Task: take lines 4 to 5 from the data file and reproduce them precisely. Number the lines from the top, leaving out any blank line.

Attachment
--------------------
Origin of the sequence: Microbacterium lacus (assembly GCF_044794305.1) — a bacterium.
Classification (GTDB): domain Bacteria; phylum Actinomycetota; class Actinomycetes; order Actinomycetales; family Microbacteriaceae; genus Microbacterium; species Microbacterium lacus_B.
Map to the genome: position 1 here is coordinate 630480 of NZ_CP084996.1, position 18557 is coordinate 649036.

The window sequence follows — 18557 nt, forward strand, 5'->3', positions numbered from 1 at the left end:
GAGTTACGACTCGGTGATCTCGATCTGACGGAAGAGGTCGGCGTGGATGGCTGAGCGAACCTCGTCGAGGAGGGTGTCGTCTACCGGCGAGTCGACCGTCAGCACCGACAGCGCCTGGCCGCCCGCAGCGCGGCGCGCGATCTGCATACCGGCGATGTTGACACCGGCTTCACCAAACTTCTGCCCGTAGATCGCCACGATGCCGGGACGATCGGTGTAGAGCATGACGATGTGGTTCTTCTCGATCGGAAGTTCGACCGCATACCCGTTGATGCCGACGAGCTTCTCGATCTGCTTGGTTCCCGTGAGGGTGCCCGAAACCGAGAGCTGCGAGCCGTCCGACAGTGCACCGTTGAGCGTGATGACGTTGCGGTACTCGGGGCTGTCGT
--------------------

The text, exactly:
The window sequence follows — 18557 nt, forward strand, 5'->3', positions numbered from 1 at the left end:
GAGTTACGACTCGGTGATCTCGATCTGACGGAAGAGGTCGGCGTGGATGGCTGAGCGAACCTCGTCGAGGAGGGTGTCGTCTACCGGCGAGTCGACCGTCAGCACCGACAGCGCCTGGCCGCCCGCAGCGCGGCGCGCGATCTGCATACCGGCGATGTTGACACCGGCTTCACCAAACTTCTGCCCGTAGATCGCCACGATGCCGGGACGATCGGTGTAGAGCATGACGATGTGGTTCTTCTCGATCGGAAGTTCGACCGCATACCCGTTGATGCCGACGAGCTTCTCGATCTGCTTGGTTCCCGTGAGGGTGCCCGAAACCGAGAGCTGCGAGCCGTCCGACAGTGCACCGTTGAGCGTGATGACGTTGCGGTACTCGGGGCTGTCGT